HMRC’s offshore tax campaign – where we are now

 

Tax – the press fever continues

The November 2017 Paradise Papers release of 13.4 million documents, obtained from offshore law firm Appleby and corporate services provider Estera, allegedly contained details of the way individuals, companies and investment funds utilise offshore jurisdictions including Bermuda and the Cayman Islands to structure their businesses.

The Paradise Papers have generated widespread public interest and detailed press coverage, thus fuelling the onward march of HMRC’s anti-avoidance campaign.

 

HMRC’s strategy to date

The government published a strategy to tackle offshore tax evasion in 2013. The strategy defines offshore tax evasion as “using another jurisdiction’s systems with the objective of evading UK tax.”

To implement this strategy, the government introduced a number of important measures:

  • Early adoption of the Common Reporting Standard, a ground-breaking multinational tax transparency agreement under which over 100 jurisdictions, including the UK, will automatically exchange financial account information. Under the Common Reporting Standard, HMRC will receive information about overseas accounts, insurance products and other investments, including those held through overseas structures such as companies and trusts. This includes details of the account holder or owner, including name, address, date of birth, balance of the account, and payments into the account;
  • Increased civil sanctions for offshore evaders (FA 2015 and 2016), including a new asset based penalty of up to 10% of the value of the underlying asset;
  • A new criminal offence for offshore evasion (FA 2016) – this offence removed the need to prove intent for serious cases of failure to declare offshore income;
  • New civil and criminal sanctions for ‘enablers’ of offshore evasion (Finance Act 2016 and Criminal Finances Act 2017) – they hold enablers, including corporates and partnerships, to account concerning evasion facilitation; and
  • A new legal Requirement to Correct (FA (No. 2) 2017) any past failure, as at 5 April 2017, to pay UK tax on offshore interests must be disclosed, with new tougher sanctions from 1 October 2018 for those who fail to do so.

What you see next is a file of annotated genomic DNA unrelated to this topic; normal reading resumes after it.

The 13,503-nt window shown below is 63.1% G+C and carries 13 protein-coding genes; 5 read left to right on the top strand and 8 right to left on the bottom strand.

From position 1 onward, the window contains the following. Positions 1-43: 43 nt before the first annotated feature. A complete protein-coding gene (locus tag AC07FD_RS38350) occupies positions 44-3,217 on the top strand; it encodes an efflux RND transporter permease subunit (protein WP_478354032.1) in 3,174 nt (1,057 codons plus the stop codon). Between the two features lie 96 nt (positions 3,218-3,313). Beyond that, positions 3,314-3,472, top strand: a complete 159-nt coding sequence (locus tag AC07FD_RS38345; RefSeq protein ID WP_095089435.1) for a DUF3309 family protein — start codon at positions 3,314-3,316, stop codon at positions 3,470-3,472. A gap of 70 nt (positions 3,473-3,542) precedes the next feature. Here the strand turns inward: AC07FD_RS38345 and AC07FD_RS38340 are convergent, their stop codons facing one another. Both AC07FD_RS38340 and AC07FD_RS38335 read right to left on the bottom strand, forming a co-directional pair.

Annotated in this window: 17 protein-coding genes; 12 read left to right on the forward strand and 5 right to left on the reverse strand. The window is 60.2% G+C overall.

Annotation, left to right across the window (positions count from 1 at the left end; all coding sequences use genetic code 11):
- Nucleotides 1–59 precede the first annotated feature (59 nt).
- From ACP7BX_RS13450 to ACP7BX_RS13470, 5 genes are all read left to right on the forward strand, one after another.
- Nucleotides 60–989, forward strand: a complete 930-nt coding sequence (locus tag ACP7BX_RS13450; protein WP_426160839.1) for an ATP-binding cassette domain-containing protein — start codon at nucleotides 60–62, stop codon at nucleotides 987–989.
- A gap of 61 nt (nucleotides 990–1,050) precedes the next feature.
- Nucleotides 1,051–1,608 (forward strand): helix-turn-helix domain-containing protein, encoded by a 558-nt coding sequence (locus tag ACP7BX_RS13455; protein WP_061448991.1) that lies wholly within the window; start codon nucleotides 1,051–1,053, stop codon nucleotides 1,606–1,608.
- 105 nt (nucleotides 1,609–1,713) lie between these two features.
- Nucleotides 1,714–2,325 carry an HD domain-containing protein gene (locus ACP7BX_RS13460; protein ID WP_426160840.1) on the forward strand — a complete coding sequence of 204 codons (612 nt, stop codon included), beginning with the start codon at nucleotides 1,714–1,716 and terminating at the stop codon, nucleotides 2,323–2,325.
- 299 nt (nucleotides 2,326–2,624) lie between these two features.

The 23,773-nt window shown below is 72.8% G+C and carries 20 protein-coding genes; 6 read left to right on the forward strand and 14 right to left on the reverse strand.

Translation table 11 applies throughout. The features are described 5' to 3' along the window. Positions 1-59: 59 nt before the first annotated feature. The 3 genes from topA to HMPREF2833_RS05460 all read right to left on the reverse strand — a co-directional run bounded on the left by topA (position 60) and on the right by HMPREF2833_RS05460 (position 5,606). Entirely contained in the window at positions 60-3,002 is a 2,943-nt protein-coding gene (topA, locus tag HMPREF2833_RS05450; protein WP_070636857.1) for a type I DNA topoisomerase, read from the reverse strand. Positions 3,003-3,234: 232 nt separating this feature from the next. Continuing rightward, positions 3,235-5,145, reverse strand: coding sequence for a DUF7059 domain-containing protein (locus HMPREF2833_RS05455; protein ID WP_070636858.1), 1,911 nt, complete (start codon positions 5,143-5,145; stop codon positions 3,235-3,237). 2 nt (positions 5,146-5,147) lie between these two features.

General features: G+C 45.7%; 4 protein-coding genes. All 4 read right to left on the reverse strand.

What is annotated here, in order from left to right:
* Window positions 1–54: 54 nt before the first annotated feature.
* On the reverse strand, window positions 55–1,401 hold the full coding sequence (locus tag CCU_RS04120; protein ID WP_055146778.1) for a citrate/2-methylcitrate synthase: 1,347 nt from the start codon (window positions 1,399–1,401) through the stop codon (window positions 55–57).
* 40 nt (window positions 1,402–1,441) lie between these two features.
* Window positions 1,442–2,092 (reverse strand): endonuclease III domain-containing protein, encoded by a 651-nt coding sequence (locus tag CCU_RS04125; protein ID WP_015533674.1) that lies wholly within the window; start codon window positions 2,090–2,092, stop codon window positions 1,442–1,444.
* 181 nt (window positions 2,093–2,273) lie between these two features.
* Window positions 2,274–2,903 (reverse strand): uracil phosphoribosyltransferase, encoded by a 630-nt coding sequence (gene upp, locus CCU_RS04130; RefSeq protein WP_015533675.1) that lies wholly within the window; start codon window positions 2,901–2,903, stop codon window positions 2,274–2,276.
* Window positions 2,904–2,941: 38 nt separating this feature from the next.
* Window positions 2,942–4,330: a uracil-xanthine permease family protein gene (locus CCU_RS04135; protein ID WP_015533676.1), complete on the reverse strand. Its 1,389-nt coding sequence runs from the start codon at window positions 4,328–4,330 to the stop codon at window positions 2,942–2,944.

Latest developments

Not content with the aforementioned, HM Revenue and Customs (HMRC) will now be able to look at 12 years’ worth of back taxes in cases involving an offshore element from April 2019, if the UK government goes ahead with a proposal announced in the last Budget.22 Feb 2018

HMRC has opened a consultation on plans to change the time limits from four years, or six years where a suspected underpayment has been brought about due to carelessness. The time limit will remain 20 years where the taxpayer has acted deliberately or dishonestly.

The consultation sets out the government’s proposed changes in relation to income tax, capital gains tax and inheritance tax, along with associated safeguards. It also proposes applying the new time limits in respect of corporation tax, “given that many offshore structures involve corporate entities”.

It has also proposed a “proportionate and targeted” application of the new time limits where HMRC has received information about offshore income and assets automatically, under the various international automatic information exchange agreements.

The government intends to apply the new time limits with effect from 1 April 2019 in relation to inheritance tax and corporation tax, and from 6 April 2019 in relation to income tax and capital gains tax. The limits will apply to any year that is still in date for assessment when the new legislation comes into effect, but will not apply to any tax year for which the time limit has already expired.

The consultation closes on 14 May 2018.

 

Conclusion

HMRC is continuing with its relentless drive to increase powers and beef up direct action against taxpayers with undisclosed offshore assets.  There is no sign of any slow down and indeed in our view, this trend is likely to increase in the near to medium term future.

 

Levy and Levy – the tax resolution specialists